Josh and I didn't talk for some time. When we did, it was mostly commenting on how Dead Dog Couloir looked, and other unrelated matters to lighten the mood. We found Grays Peak Trail again and followed it down and out most of the way, until we were off trail, a detail I barely took notice of until it came to whacking through willows and little creeks for a half mile. Apparently we weren't the first nor last to do this. We arrived back at the trailhead and Josh's Jeep, and I was already feeling a bit better, aided by the relief of being back down. I packed up my camp and threw everything into Josh's Jeep.

As we bumped along down the rough road, I silently contemplated the climb. Overall, it went extremely well. My first snow climb, my first glissade of any real measure, some good self-arrest practice… under other circumstances it would've been one of the best days in the mountains I've had. It was too bad that, through a poor decision on where I was carrying my most expensive and emotionally valuable piece of equipment, the day was tainted. There was nothing I could do but concentrate on the positive aspects, and grin and bear the negative. I'm sure someday my camera will be replaced, but for now, all I will have to remember my climbs by is memory. Maybe in the scheme of things, I will learn to soak in the beauty of the mountains even better than before.



Thumbnails for uploaded photos (click to open slideshow):
 


  • Comments or Questions
dcbates80911


My condolences...     2008-06-12 22:37:38
Hey, I met you up there.

Lauren and I glissaded down from Torreys to meet you in the bowl where one of you asked if we had seen a camera. Sorry to hear of your loss. We had watched you ascend lost rat on our way up. Did you wear you 14ers shirt (like you said in your Friday post)??? I had my hat on my stowed poles until I could wear it.



Nice report.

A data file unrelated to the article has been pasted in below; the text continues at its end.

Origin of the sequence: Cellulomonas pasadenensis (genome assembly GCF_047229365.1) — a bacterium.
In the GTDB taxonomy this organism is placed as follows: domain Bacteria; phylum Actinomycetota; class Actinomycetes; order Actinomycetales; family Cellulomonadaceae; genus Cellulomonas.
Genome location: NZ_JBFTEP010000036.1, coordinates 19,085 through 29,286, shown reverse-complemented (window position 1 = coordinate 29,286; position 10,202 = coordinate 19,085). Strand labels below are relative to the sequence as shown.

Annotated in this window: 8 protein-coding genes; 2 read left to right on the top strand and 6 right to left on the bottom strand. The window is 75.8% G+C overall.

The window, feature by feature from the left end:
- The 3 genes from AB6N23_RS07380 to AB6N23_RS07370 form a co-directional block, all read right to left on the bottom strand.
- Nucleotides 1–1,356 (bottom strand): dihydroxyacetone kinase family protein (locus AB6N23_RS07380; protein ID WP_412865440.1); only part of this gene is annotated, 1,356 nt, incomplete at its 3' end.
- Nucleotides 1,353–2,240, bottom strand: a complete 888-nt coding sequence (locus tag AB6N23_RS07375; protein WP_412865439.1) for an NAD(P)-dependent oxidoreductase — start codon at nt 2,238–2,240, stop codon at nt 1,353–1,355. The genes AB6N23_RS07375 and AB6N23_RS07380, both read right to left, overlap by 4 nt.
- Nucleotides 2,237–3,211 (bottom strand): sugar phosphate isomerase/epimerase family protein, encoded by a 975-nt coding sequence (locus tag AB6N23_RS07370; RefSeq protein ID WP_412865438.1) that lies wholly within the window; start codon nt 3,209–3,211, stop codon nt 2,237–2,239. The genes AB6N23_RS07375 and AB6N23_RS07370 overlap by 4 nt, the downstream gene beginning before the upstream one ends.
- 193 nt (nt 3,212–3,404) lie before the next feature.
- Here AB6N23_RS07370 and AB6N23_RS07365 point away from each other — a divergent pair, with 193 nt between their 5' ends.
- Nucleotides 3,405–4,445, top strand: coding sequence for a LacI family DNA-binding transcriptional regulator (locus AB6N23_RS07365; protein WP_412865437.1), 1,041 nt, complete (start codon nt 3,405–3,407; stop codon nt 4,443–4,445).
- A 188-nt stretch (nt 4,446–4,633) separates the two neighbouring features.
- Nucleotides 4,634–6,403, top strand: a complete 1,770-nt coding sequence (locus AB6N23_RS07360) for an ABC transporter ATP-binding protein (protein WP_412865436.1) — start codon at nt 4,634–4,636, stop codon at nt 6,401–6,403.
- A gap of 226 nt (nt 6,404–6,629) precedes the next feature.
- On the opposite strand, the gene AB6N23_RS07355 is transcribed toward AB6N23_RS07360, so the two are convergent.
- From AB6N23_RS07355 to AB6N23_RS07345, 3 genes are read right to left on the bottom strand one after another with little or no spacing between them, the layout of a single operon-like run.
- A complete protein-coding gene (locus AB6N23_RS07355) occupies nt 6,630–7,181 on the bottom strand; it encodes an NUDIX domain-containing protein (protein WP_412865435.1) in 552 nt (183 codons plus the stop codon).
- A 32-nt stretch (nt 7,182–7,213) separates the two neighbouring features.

By the way, here is a picture Lauren took which shows the two of you with Grays on the descent. Figured you would want something. Which one is you??? In the red shell or white helmet???



Kiefer


good & bad     2008-10-22 04:35:57
Man, I‘m sorry to hear about your lost camera, Steve. That really sucks. Not only is the equip gone but so are the pictures.
But despite the weather that morning, you certainly had a good outing for your first snow climb.
What did you think of LR as a first couloir for someone?
Really good write-up, good trip report. I still can‘t believe you and Josh made it after your tire debacle!
Perserverence!
It was good seeing you again.


BillMiddlebrook


Lost Rat     2008-06-13 14:07:23
First snow climb ever?? What a bold choice to pick Lost Rat! As you found out, it‘s pretty steep. Today, it was bullet-proof snow on the ascent and a fall would have been tough to stop.
Congratulations and nice TR! Oh, and sorry to hear you don‘t have photos - yet.


stevevets689


Thanks     2008-06-13 16:59:47
For the picture, Bates. I‘m in the red shell. I was wearing my 14ers.com shirt under it but didn‘t feel like going through the hassle of taking my shell off and stowing it. Trust me, if I had seen Bill, it would‘ve been off in a flash. Hear that, Bill? I‘d strip for a GPS! Oh and what do you mean by ”yet”? I hope someone finds my camera, and if no one does I‘m going to go looking, but I have serious doubts.
Kiefer: I think it‘s a fine choice for a first snow climb, as long as the person knows what they‘re up against. It‘s steep and you quickly find out that it‘s tough to take any real breaks. I‘m still pretty glad we chose that and not Dead Dog.